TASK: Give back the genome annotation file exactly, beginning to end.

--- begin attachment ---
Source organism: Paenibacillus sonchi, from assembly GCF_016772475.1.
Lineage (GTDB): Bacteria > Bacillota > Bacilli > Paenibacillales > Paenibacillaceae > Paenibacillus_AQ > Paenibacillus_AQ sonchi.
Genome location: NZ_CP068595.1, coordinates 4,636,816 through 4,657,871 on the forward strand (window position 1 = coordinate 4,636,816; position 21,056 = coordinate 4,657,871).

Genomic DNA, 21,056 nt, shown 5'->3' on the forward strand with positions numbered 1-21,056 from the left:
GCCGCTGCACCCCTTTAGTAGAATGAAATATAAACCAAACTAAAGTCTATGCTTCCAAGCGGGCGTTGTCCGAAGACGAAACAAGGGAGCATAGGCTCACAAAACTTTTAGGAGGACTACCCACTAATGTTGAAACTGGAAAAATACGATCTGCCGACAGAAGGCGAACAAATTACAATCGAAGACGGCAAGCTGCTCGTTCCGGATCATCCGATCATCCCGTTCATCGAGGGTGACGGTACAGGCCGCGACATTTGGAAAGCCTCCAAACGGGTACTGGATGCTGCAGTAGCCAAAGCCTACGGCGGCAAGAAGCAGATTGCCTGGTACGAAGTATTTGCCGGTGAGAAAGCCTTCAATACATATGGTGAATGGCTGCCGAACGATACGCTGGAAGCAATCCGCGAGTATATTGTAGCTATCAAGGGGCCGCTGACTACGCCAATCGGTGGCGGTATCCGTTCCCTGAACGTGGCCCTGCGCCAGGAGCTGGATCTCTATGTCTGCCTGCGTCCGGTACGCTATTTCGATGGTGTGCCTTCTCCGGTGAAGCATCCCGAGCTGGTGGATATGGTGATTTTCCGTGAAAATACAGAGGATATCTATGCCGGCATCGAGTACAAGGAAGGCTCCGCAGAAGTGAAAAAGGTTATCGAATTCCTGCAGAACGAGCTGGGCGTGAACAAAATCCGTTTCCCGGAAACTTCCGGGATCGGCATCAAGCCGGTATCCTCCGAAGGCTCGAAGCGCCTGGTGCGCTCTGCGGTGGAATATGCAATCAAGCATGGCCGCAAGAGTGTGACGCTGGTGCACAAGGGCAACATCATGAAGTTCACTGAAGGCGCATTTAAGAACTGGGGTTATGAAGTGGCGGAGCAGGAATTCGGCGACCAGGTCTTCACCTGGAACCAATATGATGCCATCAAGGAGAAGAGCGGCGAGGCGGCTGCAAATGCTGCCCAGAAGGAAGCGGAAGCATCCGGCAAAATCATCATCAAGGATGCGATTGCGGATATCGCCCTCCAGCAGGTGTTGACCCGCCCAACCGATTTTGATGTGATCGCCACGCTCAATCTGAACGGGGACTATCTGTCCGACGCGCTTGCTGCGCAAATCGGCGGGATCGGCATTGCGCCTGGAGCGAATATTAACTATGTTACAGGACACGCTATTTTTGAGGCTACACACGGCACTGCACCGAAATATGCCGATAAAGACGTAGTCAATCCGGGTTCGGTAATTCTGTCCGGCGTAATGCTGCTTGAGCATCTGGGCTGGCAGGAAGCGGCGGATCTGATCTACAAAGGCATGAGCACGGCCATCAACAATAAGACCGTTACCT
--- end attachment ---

Source organism: Paenibacillus sonchi, from assembly GCF_016772475.1.
Lineage (GTDB): Bacteria > Bacillota > Bacilli > Paenibacillales > Paenibacillaceae > Paenibacillus_AQ > Paenibacillus_AQ sonchi.
Genome location: NZ_CP068595.1, coordinates 4,636,816 through 4,657,871 on the forward strand (window position 1 = coordinate 4,636,816; position 21,056 = coordinate 4,657,871).

Genomic DNA, 21,056 nt, shown 5'->3' on the forward strand with positions numbered 1-21,056 from the left:
GCCGCTGCACCCCTTTAGTAGAATGAAATATAAACCAAACTAAAGTCTATGCTTCCAAGCGGGCGTTGTCCGAAGACGAAACAAGGGAGCATAGGCTCACAAAACTTTTAGGAGGACTACCCACTAATGTTGAAACTGGAAAAATACGATCTGCCGACAGAAGGCGAACAAATTACAATCGAAGACGGCAAGCTGCTCGTTCCGGATCATCCGATCATCCCGTTCATCGAGGGTGACGGTACAGGCCGCGACATTTGGAAAGCCTCCAAACGGGTACTGGATGCTGCAGTAGCCAAAGCCTACGGCGGCAAGAAGCAGATTGCCTGGTACGAAGTATTTGCCGGTGAGAAAGCCTTCAATACATATGGTGAATGGCTGCCGAACGATACGCTGGAAGCAATCCGCGAGTATATTGTAGCTATCAAGGGGCCGCTGACTACGCCAATCGGTGGCGGTATCCGTTCCCTGAACGTGGCCCTGCGCCAGGAGCTGGATCTCTATGTCTGCCTGCGTCCGGTACGCTATTTCGATGGTGTGCCTTCTCCGGTGAAGCATCCCGAGCTGGTGGATATGGTGATTTTCCGTGAAAATACAGAGGATATCTATGCCGGCATCGAGTACAAGGAAGGCTCCGCAGAAGTGAAAAAGGTTATCGAATTCCTGCAGAACGAGCTGGGCGTGAACAAAATCCGTTTCCCGGAAACTTCCGGGATCGGCATCAAGCCGGTATCCTCCGAAGGCTCGAAGCGCCTGGTGCGCTCTGCGGTGGAATATGCAATCAAGCATGGCCGCAAGAGTGTGACGCTGGTGCACAAGGGCAACATCATGAAGTTCACTGAAGGCGCATTTAAGAACTGGGGTTATGAAGTGGCGGAGCAGGAATTCGGCGACCAGGTCTTCACCTGGAACCAATATGATGCCATCAAGGAGAAGAGCGGCGAGGCGGCTGCAAATGCTGCCCAGAAGGAAGCGGAAGCATCCGGCAAAATCATCATCAAGGATGCGATTGCGGATATCGCCCTCCAGCAGGTGTTGACCCGCCCAACCGATTTTGATGTGATCGCCACGCTCAATCTGAACGGGGACTATCTGTCCGACGCGCTTGCTGCGCAAATCGGCGGGATCGGCATTGCGCCTGGAGCGAATATTAACTATGTTACAGGACACGCTATTTTTGAGGCTACACACGGCACTGCACCGAAATATGCCGATAAAGACGTAGTCAATCCGGGTTCGGTAATTCTGTCCGGCGTAATGCTGCTTGAGCATCTGGGCTGGCAGGAAGCGGCGGATCTGATCTACAAAGGCATGAGCACGGCCATCAACAATAAGACCGTTACCT